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China retains men´s canoe double 500m Olympic title

Source: Xinhua | 08-23-2008 18:24

Special Report:   2008 Beijing Olympic Games

BEIJING, Aug. 23 (Xinhua) -- China's Meng Guanliang and Yang Wenjun claimed their second straight Olympic gold medal in the canoe double (C2) 500 meters in the Shunyi Olympic Rowing-Canoeing Park on Saturday.

Meng Guanliang and Yang Wenjun of China compete in the men's canoe double (C2) 500m final at Beijing 2008 Olympic Games in the Shunyi Rowing-Canoeing Park in Beijing, China, Aug. 23, 2008. They won the gold medal. (Xinhua/Jiang Enyu)

Meng Guanliang and Yang Wenjun of China compete in the men's
canoe double (C2) 500m final at Beijing 2008 Olympic Games
in the Shunyi Rowing-Canoeing Park in Beijing, China, Aug. 23,
2008. They won the gold medal. (Xinhua/Jiang Enyu)

Meng and Yang finished in 1 minute and 41.025 seconds, fighting off the fast Sergey Ulegin and Alexander Kostoglod of Russia who took silver in 1:41.282. Christian Gille and Thomasz Wylenzek of Germany took bronze in 1:41.964.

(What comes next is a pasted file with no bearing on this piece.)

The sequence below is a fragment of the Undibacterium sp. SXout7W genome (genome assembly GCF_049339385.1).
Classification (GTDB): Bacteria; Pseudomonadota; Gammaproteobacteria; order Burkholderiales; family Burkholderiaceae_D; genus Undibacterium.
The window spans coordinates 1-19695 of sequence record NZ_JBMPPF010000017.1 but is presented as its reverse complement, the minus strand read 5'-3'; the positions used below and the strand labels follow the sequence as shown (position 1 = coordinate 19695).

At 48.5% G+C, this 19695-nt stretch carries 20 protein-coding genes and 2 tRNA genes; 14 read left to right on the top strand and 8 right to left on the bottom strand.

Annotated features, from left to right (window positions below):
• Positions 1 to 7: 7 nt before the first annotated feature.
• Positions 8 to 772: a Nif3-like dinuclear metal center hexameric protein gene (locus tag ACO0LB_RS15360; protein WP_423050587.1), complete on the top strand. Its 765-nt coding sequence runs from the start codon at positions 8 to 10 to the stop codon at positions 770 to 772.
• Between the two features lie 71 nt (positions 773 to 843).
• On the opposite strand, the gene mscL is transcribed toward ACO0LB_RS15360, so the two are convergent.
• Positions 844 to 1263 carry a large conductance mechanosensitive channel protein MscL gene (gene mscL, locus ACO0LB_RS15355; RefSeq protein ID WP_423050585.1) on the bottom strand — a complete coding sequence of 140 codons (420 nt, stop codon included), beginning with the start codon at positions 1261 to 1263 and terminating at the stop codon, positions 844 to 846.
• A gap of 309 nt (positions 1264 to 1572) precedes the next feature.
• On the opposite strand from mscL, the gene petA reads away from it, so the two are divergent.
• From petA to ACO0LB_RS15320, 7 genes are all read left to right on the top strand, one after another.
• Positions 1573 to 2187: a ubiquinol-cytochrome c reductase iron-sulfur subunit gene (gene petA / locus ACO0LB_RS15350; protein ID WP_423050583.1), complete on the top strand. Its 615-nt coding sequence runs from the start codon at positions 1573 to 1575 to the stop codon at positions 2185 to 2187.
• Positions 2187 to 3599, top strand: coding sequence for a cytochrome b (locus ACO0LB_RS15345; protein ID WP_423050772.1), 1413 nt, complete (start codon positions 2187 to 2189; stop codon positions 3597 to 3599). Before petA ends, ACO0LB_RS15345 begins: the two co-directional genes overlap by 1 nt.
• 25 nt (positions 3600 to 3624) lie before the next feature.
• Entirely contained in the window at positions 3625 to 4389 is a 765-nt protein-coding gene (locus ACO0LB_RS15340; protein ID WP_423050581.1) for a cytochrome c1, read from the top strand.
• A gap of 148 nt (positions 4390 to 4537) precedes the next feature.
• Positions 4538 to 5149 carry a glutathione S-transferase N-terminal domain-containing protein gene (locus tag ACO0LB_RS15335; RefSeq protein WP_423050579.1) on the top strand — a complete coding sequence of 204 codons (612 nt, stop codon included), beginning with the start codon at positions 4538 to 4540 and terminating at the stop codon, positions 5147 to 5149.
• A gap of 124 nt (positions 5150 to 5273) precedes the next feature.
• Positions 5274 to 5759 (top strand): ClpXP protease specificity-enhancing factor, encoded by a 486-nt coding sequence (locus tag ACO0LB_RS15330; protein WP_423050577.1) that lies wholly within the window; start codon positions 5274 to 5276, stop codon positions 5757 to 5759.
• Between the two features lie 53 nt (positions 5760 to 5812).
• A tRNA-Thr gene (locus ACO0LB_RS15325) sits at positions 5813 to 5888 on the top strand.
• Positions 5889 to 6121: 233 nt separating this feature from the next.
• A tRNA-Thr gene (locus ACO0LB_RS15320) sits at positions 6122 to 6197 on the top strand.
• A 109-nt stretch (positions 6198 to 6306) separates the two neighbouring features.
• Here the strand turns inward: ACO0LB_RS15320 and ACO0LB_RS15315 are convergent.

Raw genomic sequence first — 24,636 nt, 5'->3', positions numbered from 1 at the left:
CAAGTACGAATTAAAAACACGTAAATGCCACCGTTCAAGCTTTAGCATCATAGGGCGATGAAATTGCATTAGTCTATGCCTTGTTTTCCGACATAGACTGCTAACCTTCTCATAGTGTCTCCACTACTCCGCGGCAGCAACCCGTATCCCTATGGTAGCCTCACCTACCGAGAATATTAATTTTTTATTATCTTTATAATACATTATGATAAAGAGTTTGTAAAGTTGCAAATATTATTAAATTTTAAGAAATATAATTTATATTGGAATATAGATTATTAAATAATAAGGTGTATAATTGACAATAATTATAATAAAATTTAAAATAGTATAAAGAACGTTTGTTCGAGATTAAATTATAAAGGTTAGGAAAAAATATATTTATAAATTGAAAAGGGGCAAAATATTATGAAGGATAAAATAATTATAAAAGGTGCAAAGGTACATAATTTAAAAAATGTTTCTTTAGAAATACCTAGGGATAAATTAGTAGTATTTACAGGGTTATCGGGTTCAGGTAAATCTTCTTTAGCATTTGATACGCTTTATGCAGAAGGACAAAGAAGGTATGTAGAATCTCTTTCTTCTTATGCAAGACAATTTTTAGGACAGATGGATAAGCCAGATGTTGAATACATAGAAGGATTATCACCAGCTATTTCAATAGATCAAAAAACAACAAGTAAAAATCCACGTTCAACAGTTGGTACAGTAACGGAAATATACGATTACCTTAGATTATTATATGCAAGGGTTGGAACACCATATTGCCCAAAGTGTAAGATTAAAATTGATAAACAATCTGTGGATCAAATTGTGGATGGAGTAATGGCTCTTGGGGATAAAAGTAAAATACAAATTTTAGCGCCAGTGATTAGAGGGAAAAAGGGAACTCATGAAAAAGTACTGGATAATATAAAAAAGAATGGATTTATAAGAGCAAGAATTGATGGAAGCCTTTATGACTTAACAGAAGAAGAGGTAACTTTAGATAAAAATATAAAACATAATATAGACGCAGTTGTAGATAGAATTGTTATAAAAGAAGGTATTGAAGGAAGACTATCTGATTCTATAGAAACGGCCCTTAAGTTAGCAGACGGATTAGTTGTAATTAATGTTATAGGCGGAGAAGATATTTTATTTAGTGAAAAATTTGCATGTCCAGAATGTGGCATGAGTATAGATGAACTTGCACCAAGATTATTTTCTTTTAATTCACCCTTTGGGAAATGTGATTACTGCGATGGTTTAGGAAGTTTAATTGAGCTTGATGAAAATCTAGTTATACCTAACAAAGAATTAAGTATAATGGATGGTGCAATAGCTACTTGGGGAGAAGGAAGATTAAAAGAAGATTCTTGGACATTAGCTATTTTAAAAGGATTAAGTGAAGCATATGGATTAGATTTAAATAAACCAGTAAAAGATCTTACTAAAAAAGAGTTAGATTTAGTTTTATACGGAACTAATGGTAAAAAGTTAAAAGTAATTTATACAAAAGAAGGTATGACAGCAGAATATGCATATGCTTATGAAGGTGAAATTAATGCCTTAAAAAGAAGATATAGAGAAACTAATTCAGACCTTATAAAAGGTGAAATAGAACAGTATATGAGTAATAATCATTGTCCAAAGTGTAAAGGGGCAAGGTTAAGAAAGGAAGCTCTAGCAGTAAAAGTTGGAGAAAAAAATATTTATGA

The victory was almost a repeat of the thrilling race in Athens in a photo finish when they won China's first gold medal in the sport.

The duo made a slow start, but quickly led with the powerful and fast strokes. They kept the lead till the finish line to the crazy roar of the home crowds.

The two fell into the water across the finish line after paddling to their exhaustion. The 25-year-old Yang hopped up and down and waved hands to the jubilant home fans after a life boat brought him on to the dock.

The defending champions are strong favorites for the Beijing Games after winning two World Cup races in June. Meng took one year off after the National Games in 2005 and returned for the Beijing Games in October 2006, only to find he had to train harder to lose weight.

The 31-year-old was over 100 kilograms then, compared with less than 90kg in 2004.

He did not pair with Yang until early this year. Chinese sports officials believed that the duo had a better chance of winning an Olympic gold when working together rather than contest in the singles.

"I returned because I could not resist the temptation of the Beijing Games, as one could have only one chance in his lifetime to compete in the Olympics on home water," Meng said earlier.

"If I missed the Games, I could regret it all through my life," he said. "I wanted to strive for a second Olympic gold and leave no regret for my sports career."